Near the end of Pietro Marcello’s Martin Eden, the 2019 film adaptation of Jack London’s 1909 novel, released today in the US, a withered Luca Marinelli as Eden tells a bemused audience, “The writer Martin Eden doesn’t exist. He is only a product of your imagination. He’s actually only a hoodlum and a sailor. I’m not a legend. Stop trying, you can’t screw me. You will never screw me!”
It was an unlikely outcome. London’s semi-autobiographical story originally charted the short life of an uneducated sailor in Oakland, California who abandons his working-class job to become a learned man, a writer. Eden’s decision is nominally instigated by the beautiful Ruth Morse, who comes from a bourgeois family. If Eden is to marry her, as both he and Ruth evidently desire, he must first pursue his education.
By the time London wrote Martin Eden, the author was in his early thirties and had already published The Call of the Wild, The Sea-Wolf, and White Fang (the latter, incidentally, was the first novel I was introduced to, and the first I loved). Sick, ambitious, and spiteful of fame’s distractions, London set out in the South Pacific on a boat he built, writing the book during a bitterly difficult voyage.
It wasn’t immediately clear to me whether Marcello’s Italian adaptation would be a work of earnest kitsch. I confess that I feared it would be a slightly fawning piece of Americana. This had nothing at all to do with the filmmakers but rather my own suspicion of novel-to-film adaptations in general, and particularly those that uproot the original narrative and graft it onto different locales. But Marcello’s fine translation of London’s work flourishes in its Italian setting, casting Eden as a Neapolitan seaman-turned-failed foundry worker (this, at least, before he attains his ultimate success).
The film unfolds like one of the classic neorealist epics of the mid-20th century, filled with interpolated, dreamy footage that almost constitutes an unspoken storyline of its own: flashbacks of a young Eden writing out his name or dancing with his older sister, ships tipping over, trains speeding up and down the Italian countryside.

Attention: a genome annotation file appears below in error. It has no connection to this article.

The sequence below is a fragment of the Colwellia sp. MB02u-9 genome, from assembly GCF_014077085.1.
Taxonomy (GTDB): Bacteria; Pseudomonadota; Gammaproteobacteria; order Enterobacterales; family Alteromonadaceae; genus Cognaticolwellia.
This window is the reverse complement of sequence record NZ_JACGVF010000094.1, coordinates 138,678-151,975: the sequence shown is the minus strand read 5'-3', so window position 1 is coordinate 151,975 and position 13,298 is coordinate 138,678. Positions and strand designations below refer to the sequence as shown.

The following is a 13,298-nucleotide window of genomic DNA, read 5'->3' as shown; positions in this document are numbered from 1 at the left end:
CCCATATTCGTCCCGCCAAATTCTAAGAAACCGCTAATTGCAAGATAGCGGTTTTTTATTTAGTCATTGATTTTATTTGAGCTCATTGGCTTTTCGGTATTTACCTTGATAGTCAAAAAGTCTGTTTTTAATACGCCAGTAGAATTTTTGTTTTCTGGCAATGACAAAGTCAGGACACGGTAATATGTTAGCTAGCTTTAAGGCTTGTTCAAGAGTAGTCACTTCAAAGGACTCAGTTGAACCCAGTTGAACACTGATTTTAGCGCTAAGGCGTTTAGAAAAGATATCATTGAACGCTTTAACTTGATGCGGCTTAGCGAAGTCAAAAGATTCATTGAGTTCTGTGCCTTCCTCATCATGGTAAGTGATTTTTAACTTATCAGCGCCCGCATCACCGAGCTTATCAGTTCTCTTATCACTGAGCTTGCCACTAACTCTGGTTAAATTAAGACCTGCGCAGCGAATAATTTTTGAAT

Martin Eden can’t be much without a strong anchor, and it is the big-eyed Luca Marinelli (recently featured in the Charlize Theron-helmed feature, The Old Guard) who makes a good movie into something remarkable. Over more than two hours, Marinelli develops Eden from a feisty, emotional and somehow still repressed dreamer into a man not that much older but so severely disillusioned and diseased that he appears to age on an accelerated timeline. The character of Ruth has become Elena in Marcello’s version, played by an understated Jessica Cressy.
The literary critic Sam Baskett, writing of London’s novel, observed that “On one level, Martin Eden, written at a crisis in London’s life, is a not altogether conscious confession of a variety of personal failures, including his failure to become the iconoclastic yet affirmative writer he had expected to be.” One of the titles London had originally conceived for the book—Success—was a wry jab at the sort of materialist excess that was concerning the author at the time. Though never quite ashamed of his origins, Eden rejects the tiresome life of the underpaid laborer and embraces bookishness as a new adventure to be had. He reads and reads and, through the work of Herbert Spencer, Charles Baudelaire, and others, becomes in many ways more attuned to reality than Elena and her insufferable family, who don’t really seem to know what to do with their affluence.
As Elena, Cressy does a wonderful job taking offense at the impositions of the world beyond her gated estate. When Eden is unfairly represented as a socialist in a news article (he is, in fact, a fetishist of individualism who regards socialists as a harmful ideological bloc), Elena leaves him. She, along with Eden’s sister, never much cared for his somber writings on poverty and inequality anyway. That kind of thing didn’t sell because it brought no joy to people’s lives. After a series of failures and returned manuscripts, however, Eden’s bombastic writings do catch a publisher’s eye. As his profile increases, the qualities that make Eden compelling as a singular figure are the same traits his unscrupulous publisher converts into a commodity, a brand. When he is clearly sick and suffering, the publisher attempts to force a publicity trip to the US. Eden only makes it to a local event, where he delivers the lines that opened this review.
By now Elena has come back, begging for marriage. “I betrayed your love, but now I want to live it,” she tells Eden. And yet when he curses, Elena urges him to moderate his language, drawing an ironic laugh. “You’re bothered by the swear words, as always,” he spits. He had wanted so much to please Elena and her family (to be “a dog by your side!”). A life full of constant disappointment and deficient ideals leads Eden into the film’s final sequence, as ambiguous and weighty as the controversial conclusion of the novel.
Martin Eden would have made for an interesting watch at any point in time, but it is uncannily poignant in this moment, when many of us are reevaluating our relationships to work and pleasure. More to the point, the film is about the life of the writer, asking whether it can ever be a good in itself. Whether this life can escape the profit motive is one question, but the movie is most interesting when it prompts us to consider why we care for certain trappings and lifestyles. When war looms, when death encroaches, and when love proves fickle, what is there for the pen (or typewriter) to defend against?